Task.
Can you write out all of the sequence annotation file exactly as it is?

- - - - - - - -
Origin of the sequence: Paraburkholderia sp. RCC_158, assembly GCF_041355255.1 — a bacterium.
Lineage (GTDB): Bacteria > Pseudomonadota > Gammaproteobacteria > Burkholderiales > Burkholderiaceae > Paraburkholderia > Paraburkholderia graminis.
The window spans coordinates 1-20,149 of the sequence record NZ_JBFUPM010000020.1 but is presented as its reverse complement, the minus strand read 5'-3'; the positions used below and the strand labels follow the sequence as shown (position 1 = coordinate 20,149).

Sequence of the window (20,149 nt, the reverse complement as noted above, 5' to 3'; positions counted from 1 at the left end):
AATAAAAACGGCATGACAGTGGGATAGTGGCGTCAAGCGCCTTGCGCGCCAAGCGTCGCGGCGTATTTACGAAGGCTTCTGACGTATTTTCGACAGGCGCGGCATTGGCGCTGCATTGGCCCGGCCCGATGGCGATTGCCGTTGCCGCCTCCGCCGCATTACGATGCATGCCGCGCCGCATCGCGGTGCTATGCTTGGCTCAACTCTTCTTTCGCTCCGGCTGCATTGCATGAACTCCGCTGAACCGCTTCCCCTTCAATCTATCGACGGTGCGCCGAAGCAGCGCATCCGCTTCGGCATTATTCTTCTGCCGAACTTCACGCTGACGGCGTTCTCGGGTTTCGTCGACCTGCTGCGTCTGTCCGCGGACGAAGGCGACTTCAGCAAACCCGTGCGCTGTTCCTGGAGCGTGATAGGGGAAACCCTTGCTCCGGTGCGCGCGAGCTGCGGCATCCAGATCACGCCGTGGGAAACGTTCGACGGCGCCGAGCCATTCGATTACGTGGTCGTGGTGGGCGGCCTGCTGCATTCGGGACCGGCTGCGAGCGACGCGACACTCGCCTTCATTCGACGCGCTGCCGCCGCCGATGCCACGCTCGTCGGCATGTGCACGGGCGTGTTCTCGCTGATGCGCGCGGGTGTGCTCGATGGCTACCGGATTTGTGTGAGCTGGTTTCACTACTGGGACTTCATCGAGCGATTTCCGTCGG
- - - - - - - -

Origin of the sequence: Paraburkholderia sp. RCC_158, assembly GCF_041355255.1 — a bacterium.
Lineage (GTDB): Bacteria > Pseudomonadota > Gammaproteobacteria > Burkholderiales > Burkholderiaceae > Paraburkholderia > Paraburkholderia graminis.
The window spans coordinates 1-20,149 of the sequence record NZ_JBFUPM010000020.1 but is presented as its reverse complement, the minus strand read 5'-3'; the positions used below and the strand labels follow the sequence as shown (position 1 = coordinate 20,149).

Sequence of the window (20,149 nt, the reverse complement as noted above, 5' to 3'; positions counted from 1 at the left end):
AATAAAAACGGCATGACAGTGGGATAGTGGCGTCAAGCGCCTTGCGCGCCAAGCGTCGCGGCGTATTTACGAAGGCTTCTGACGTATTTTCGACAGGCGCGGCATTGGCGCTGCATTGGCCCGGCCCGATGGCGATTGCCGTTGCCGCCTCCGCCGCATTACGATGCATGCCGCGCCGCATCGCGGTGCTATGCTTGGCTCAACTCTTCTTTCGCTCCGGCTGCATTGCATGAACTCCGCTGAACCGCTTCCCCTTCAATCTATCGACGGTGCGCCGAAGCAGCGCATCCGCTTCGGCATTATTCTTCTGCCGAACTTCACGCTGACGGCGTTCTCGGGTTTCGTCGACCTGCTGCGTCTGTCCGCGGACGAAGGCGACTTCAGCAAACCCGTGCGCTGTTCCTGGAGCGTGATAGGGGAAACCCTTGCTCCGGTGCGCGCGAGCTGCGGCATCCAGATCACGCCGTGGGAAACGTTCGACGGCGCCGAGCCATTCGATTACGTGGTCGTGGTGGGCGGCCTGCTGCATTCGGGACCGGCTGCGAGCGACGCGACACTCGCCTTCATTCGACGCGCTGCCGCCGCCGATGCCACGCTCGTCGGCATGTGCACGGGCGTGTTCTCGCTGATGCGCGCGGGTGTGCTCGATGGCTACCGGATTTGTGTGAGCTGGTTTCACTACTGGGACTTCATCGAGCGATTTCCGTCGG